Historical Dictionary of the Spanish American War

By Donald H. Dyal; Brian B. Carpenter et al. | Go to book overview

F

FAJARDO, PUERTO RICO

Fajardo was the original destination of General Nelson Miles's* expeditionary force. However, en route Miles received intelligence that the Spanish expected his landing at Fajardo, so he landed at Guánica* instead. Word of this change did not reach Generals James H. Wilson* and Theodore Schwan* until 26 July 1898. Wilson and his transports then steamed to Guánica.

Fajardo is about 30 miles east of San Juan* in the northeast of the island.


FIFTH ARMY CORPS, U.S.

As the U.S. Army prepared and then developed plans during the war, eight corps were created in the first weeks of May 1898. Fifth Corps, with headquarters at Tampa,* was charged specifically with preparing for the invasion of Cuba. For this reason, it was composed largely of regulars. General William R. Shafter* commanded, and his mission, which he received in a series of orders given the last week in May, was to capture or destroy the Spanish garrison at Santiago* and aid in the defeat of Admiral Pascual Cervera's* squadron. The orders arrived only hours before departure, resulting in such confusion that much-needed equipment remained on the docks.

Composed of infantry regulars plus volunteer units like the Rough Riders,* Fifth Corps troops were all generally well trained and well led. Nevertheless, none had ever participated in such a large-scale effort. Mistakes were made, but the troops learned quickly. Thirty-one transports, most small, conveyed the expeditionary force to Cuban waters with naval escort. Landing with no Spanish resistance at Siboney* and Daiquirí,* the Fifth Corps fought successively and successfully at Las Guásimas,* El Caney,* San Juan Hill,* and Aguadores and engaged in sundry smaller actions in the environs of Santiago.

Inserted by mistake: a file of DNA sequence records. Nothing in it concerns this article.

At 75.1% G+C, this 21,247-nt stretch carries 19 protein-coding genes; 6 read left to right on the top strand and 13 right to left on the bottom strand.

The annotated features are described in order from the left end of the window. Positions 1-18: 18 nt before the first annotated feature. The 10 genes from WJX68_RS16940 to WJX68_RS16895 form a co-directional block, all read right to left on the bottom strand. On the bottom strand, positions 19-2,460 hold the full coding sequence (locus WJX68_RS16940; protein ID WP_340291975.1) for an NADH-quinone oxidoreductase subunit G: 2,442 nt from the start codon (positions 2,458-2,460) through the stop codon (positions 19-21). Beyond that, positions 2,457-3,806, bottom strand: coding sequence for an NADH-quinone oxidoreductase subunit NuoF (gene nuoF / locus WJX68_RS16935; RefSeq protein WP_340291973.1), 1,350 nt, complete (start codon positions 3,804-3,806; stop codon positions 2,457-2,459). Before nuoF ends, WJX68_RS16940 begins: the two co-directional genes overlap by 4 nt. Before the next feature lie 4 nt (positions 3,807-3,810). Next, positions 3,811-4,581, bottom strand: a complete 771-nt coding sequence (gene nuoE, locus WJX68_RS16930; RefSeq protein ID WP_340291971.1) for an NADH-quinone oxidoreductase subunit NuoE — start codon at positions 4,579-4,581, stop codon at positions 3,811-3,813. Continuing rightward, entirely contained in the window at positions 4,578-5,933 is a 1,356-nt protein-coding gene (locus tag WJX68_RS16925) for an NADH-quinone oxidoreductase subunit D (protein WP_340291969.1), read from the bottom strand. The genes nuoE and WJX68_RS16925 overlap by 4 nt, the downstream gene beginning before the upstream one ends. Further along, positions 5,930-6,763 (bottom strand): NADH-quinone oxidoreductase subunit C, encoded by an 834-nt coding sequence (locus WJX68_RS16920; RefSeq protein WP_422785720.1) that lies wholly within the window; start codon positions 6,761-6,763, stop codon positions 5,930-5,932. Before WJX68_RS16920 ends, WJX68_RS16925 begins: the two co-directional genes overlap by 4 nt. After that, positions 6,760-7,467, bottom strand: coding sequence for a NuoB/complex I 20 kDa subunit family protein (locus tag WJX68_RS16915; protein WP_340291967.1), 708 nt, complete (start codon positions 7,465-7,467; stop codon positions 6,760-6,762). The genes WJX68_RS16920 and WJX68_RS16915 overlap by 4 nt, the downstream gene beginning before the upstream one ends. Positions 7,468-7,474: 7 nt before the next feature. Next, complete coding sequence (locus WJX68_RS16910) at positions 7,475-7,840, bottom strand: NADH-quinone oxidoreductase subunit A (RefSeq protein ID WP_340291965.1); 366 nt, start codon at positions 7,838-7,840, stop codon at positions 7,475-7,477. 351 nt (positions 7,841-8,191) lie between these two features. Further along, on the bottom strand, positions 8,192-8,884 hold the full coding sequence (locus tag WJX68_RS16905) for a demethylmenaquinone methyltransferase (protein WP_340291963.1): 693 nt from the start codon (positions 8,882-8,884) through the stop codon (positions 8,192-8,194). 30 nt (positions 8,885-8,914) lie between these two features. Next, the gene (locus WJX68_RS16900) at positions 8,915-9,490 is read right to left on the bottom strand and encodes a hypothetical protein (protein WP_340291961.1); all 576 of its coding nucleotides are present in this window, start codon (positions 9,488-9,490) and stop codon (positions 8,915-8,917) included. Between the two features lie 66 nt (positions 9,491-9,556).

Equipment shortages* and supply shortages created self-imposed hardships. Much of the difficulty lay in inadequate transport. Rations, stoves, tentage, and

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Historical Dictionary of the Spanish American War
Table of contents

Table of contents

  • Title Page iii
  • Contents v
  • Preface vii
  • Chronology of the Spanish American War xi
  • A 1
  • B 31
  • C 53
  • D 98
  • E 116
  • F 126
  • G 136
  • H 150
  • I 165
  • J 174
  • K 176
  • L 183
  • M 194
  • N 231
  • O 242
  • P 252
  • Q 272
  • R 273
  • S 286
  • T 316
  • U 331
  • V 334
  • W 341
  • Y 355
  • Z 360
  • Bibliographical Essay 363
  • Index 365
  • About the Editor and Contributors 377
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